On 27 June 2019, two of Southeast Asia’s most popular chefs, Chef Malcolm Lee of Candlenut at COMO Dempsey and Chef Pim Techamuanvivit of nahm at COMO Metropolitan Bangkok, will be coming together for a ‘one evening-only’ culinary collaboration to celebrate the distinct flavours of Peranakan and Thai cuisine.

Before booking your seat, learn more about the celebrated Thai chef who curiously found her start in tech at Silicon Valley. However, it was the passion for cooking and upholding Thai culinary traditions that led Chef Pim to establish the Michelin-starred restaurant Kin Khao in San Francisco in 2014. Today, she is the very capable captain of the ship at nahm, which is a trailblazer in the country’s culinary scene because of its ingredients-first approach.

Tell us about your earliest memory of food that made an impact in your personal life. Would you say this was a catalyst towards your career in F&B?
I don’t know if I had too many memories that don’t involve food. So, yes, I think that definitely was a catalyst toward my career in food.

Was the career shift from tech a difficult choice to make? What made you take the risk and what challenges did you go through before making a name for yourself?
It wasn’t that difficult, really. My career in tech wasn’t all that well planned. I thought I’d be an academic, but I fell into a career in tech and really enjoyed it. But one day, I just realized that continuing to work in Silicon Valley long-term didn’t really appeal to me, so I thought I’d take a break for a few years to really find out what I wanted to do with my life and what I wanted to be when I grew up.

I started out writing about food. I found that easy because I’d already made a bit of a name for myself blogging, and then I opened Kin Khao. No other restaurants were cooking the Thai food I grew up with, the food I really missed, so I thought I’d try it myself.

For those who have yet to try your food, what is Thai food like in the hands of Chef Pim Techamuanvivit?
Delicious. I try to make deliciousness the first priority. I think my food is a bit delicate, but I’m not saying that it’s tamed. I like to use great ingredients and I care about how the ingredients are grown, harvested, or made. So in my cooking, I try to keep a delicate hand so you could still taste the quality of the ingredients underneath it all.

What was your first experience with Peranakan food? Given this collaboration with Candlenut, what was your thought process like when thinking of the menu? Where or how does one start?
When I was growing up in Thailand, my family vacationed in Phuket every year. There’s some influence of Peranakan food in the local cuisine, which call Ya-ya cuisine. That’s where I learned to love the food.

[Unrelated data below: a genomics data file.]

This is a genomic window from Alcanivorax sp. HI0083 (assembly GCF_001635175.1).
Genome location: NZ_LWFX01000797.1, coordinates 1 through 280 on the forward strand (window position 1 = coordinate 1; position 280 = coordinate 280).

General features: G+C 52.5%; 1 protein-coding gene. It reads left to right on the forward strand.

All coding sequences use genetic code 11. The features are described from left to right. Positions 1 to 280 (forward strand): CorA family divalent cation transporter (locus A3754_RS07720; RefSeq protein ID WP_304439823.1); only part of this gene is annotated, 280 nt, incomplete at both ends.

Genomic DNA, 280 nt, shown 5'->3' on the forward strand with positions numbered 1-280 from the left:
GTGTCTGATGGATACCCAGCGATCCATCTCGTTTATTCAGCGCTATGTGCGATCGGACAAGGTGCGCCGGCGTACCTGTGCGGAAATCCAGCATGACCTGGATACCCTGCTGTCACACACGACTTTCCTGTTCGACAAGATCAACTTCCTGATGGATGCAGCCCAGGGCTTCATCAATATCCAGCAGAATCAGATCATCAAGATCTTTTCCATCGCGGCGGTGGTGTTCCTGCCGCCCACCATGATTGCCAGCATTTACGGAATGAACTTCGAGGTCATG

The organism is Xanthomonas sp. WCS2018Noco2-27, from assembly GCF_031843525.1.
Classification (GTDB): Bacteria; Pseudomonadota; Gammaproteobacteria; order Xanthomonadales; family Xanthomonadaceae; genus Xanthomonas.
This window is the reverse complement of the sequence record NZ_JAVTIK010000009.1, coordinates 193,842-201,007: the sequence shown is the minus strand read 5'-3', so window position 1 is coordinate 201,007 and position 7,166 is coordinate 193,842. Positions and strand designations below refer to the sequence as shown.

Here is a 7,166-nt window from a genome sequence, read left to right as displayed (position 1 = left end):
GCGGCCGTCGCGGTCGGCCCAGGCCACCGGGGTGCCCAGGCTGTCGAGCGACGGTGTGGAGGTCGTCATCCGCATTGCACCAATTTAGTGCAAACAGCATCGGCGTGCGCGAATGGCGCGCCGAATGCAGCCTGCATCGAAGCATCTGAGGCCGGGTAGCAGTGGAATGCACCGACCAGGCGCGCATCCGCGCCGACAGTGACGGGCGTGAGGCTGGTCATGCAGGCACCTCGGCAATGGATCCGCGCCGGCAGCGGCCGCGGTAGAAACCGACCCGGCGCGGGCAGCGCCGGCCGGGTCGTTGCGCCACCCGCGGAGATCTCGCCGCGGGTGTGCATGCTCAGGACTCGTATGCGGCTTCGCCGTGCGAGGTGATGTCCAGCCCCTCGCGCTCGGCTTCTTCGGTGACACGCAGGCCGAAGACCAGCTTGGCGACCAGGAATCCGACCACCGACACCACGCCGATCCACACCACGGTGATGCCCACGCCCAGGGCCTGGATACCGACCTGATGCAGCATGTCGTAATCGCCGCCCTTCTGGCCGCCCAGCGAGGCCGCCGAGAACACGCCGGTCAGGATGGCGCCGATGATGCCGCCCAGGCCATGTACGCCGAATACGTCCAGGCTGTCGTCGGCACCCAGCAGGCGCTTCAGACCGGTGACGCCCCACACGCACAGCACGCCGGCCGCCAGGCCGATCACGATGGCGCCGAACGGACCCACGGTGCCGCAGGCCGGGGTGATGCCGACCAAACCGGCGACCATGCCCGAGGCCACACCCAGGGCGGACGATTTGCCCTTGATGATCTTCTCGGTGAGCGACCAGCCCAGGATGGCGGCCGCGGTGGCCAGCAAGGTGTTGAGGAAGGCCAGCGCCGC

As for the menu, I think of the similar ingredients that both cuisines share, and then I try to pick a dish that showcases how we use that ingredient, but in a slightly different way. I think that would be interesting to the guests who are used to Peranakan cuisine, to try something that is at once familiar and different.

Is there a particular dish on the four-hands collaboration menu you’re particularly excited about?
We are making Gapi Plah, an old Thai shrimp paste relish that uses a delicate shrimp paste from Chumpon province in the south of Thailand. The shrimp paste itself is quite different in texture and funk from Belacan, and we use a lot of citrus and young peppercorns in that relish so it should be really fun.

After working together with Chef Malcolm Lee on this collaboration, what is your view/understanding of Peranakan food now?
I’m in as much awe of Peranakan food as I was before. What an interesting cuisine, what an exciting combination of flavours and textures – I’m a super fan! And I love Malcolm’s food. I think his touch is quite delicate too, and I look forward to learning even more from him in the coming days.

If cost wasn’t an issue or access to it was much easier, is there a particular ingredient that you’d use more often? What is it about this ingredient that you love?
I also cook at my restaurant in the US, and I really wish we have the same access of great artisanal ingredients that are becoming more and more available in Thailand. We have all these interesting rice varieties I would love to use.

Outside of work, who is Chef Pim? What are the simple pleasures you enjoy?
I enjoy cooking at home. As much as I cook in my restaurants, I still love cooking at home. That’s how I relax.

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